If you’re obtaining a “renovation” or rehab loan, the appraisal process is slightly different in that it estimates the value the home will be after you complete repairs and renovations. Get more details from your lender about draws, due dates, etc.

The busy bees at your mortgage lending company will also obtain your credit report. Go back to the previous enthralling article for more on that.

Your lender is also required to determine whether or not the house you buy is in a flood zone. If it is, you will be required to buy flood insurance. When I bought the house where I currently live, the lender told me I needed flood insurance. That struck me as quite odd since my house is on top of a giant hill in a rather high mountain range. Hmmmm. Upon further inspection, it just so happens we have a stream behind our house (that was covered by much snow and trees when we bought the house. And, yes, many years later, the stupid creek flooded).

When your application moves through the process and all documentation has been inspected and deemed photo worthy, it will be moved to the Underwriter who will either approve your loan (YAY!), deny your loan (BOO!), make a counter offer (e.g. ask you to make a larger down payment or get a different loan type), or ask for more documentation – that stage is often called “suspense”, just to add some intrigue to the entire process. If BOO is the case, you will get that in writing with the specific reasons why, so you can pout (or choose different alternatives to get the solution).

Lately, there is much new computer software that, with your permission, eliminates many of the steps discussed and/or documentation required. But that technology is still in the early stages. George Jetson Mortgage has not yet had its Grand Opening. In the future, you may be able to choose a house, state your name, address, and SS number, etc. and sign a ‘permission slip’ for your lender to pull your financial information as well as the property data automatically and electronically from Big Brother. We’re not quite there yet, but your lender may have a working relationship with “Little Sister”, so it’s possible some parts of the approval process will be on autopilot.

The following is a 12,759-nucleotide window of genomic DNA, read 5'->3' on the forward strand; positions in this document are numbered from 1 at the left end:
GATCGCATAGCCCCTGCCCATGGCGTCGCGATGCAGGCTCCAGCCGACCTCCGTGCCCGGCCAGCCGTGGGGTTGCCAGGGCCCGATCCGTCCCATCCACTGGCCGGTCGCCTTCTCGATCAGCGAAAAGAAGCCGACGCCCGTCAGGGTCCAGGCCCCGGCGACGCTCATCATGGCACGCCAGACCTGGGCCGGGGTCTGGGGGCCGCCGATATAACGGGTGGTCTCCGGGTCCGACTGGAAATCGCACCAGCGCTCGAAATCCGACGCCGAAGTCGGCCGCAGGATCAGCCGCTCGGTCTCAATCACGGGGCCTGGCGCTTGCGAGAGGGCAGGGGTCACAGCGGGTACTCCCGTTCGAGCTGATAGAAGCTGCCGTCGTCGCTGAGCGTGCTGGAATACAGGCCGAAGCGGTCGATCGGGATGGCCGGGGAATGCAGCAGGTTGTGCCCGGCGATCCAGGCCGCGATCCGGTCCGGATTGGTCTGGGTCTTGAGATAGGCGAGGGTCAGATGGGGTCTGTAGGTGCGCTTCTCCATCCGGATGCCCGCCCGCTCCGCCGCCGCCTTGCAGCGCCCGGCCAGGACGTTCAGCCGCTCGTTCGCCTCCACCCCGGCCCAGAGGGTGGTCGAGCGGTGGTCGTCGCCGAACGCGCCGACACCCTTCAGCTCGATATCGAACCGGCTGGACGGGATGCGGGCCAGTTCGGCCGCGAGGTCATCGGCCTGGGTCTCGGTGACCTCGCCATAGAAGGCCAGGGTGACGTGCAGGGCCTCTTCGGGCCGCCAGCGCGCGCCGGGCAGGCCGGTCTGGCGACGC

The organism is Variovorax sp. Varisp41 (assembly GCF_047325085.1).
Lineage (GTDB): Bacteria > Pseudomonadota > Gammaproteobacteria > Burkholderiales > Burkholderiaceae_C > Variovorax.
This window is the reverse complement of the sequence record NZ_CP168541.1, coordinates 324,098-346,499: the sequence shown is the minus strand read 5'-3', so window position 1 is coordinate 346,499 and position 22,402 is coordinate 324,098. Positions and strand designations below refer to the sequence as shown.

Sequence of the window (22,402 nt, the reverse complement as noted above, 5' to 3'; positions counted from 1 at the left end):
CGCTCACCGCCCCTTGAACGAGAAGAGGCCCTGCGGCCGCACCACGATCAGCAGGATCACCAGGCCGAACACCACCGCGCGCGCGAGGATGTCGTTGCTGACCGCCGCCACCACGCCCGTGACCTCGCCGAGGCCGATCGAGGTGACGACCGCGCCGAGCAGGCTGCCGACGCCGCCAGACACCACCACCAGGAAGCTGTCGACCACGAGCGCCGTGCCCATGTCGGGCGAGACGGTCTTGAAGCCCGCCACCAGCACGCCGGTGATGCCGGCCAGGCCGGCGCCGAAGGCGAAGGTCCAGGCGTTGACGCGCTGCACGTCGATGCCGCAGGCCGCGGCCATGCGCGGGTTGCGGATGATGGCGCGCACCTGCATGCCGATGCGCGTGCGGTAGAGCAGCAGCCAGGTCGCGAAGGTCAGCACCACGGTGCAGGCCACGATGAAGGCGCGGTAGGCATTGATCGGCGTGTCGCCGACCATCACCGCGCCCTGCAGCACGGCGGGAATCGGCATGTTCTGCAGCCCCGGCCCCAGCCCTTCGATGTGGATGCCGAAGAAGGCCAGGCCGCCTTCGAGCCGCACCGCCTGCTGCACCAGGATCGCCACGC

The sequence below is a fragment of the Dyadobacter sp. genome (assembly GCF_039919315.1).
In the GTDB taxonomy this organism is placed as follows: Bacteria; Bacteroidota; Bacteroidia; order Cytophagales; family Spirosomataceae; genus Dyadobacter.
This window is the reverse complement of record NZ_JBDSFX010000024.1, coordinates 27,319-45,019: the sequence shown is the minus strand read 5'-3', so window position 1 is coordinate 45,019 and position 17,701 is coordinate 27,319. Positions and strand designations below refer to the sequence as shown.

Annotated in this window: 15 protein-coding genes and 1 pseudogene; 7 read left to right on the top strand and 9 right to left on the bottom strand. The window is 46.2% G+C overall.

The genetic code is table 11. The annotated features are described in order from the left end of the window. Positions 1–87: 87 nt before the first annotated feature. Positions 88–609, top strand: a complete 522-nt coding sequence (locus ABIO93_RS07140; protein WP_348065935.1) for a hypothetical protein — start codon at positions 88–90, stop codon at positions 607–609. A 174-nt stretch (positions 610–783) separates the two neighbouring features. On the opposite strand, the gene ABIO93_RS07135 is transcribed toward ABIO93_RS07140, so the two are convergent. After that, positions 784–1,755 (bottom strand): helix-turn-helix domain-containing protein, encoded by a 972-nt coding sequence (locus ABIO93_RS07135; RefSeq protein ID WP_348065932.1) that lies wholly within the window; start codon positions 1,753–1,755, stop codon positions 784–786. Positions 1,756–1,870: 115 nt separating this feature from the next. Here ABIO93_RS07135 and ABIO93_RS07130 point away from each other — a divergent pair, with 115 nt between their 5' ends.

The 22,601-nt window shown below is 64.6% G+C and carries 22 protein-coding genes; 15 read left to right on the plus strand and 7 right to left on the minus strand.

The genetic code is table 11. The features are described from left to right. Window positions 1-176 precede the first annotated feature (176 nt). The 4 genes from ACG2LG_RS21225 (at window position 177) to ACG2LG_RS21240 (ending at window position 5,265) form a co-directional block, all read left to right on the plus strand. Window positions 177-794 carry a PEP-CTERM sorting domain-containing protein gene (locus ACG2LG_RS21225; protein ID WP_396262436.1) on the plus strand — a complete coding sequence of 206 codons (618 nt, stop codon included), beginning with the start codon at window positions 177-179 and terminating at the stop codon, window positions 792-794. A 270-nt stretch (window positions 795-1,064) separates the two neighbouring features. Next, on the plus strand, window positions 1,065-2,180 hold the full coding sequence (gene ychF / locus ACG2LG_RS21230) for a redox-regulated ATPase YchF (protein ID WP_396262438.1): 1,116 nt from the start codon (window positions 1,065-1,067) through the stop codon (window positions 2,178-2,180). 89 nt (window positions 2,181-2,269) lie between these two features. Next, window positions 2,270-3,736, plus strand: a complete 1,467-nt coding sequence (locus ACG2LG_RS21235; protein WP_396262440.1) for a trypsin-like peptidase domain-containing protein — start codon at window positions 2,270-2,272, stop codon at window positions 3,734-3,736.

But that doesn’t mean you can go into a photo booth and have a magic mirror version of yourself  printed for the world. Nope, GIGO trumps Big Brother and Little Sister – garbage in = garbage out. So pay your bills, save your money, don’t buy hot pink houses (or lingerie) and achieve the American Dream of home ownership (or at least get the tax break!)

“A bank is a place that will lend you money if you can prove that you don’t need it.”

~ Bob Hope

About Kathleen Heck

Kathleen Heck has worked with hundreds of top sales professionals, authors, corporate executives, educators, and management level professionals. She started her career as a college and high school educator. Later she changed industries and moved to financial services, first as a Mortgage Loan Officer and then rising to lead of team of over 2000 financial professionals. She is the author of "After the Beep" and "Meltdown: I Need a Plan". Currently serving as the President of the Croyance Group, Ms. Heck is a Certified Professional Coach and holds several Masters Degrees and a PhD. See more at Croyancegroup.com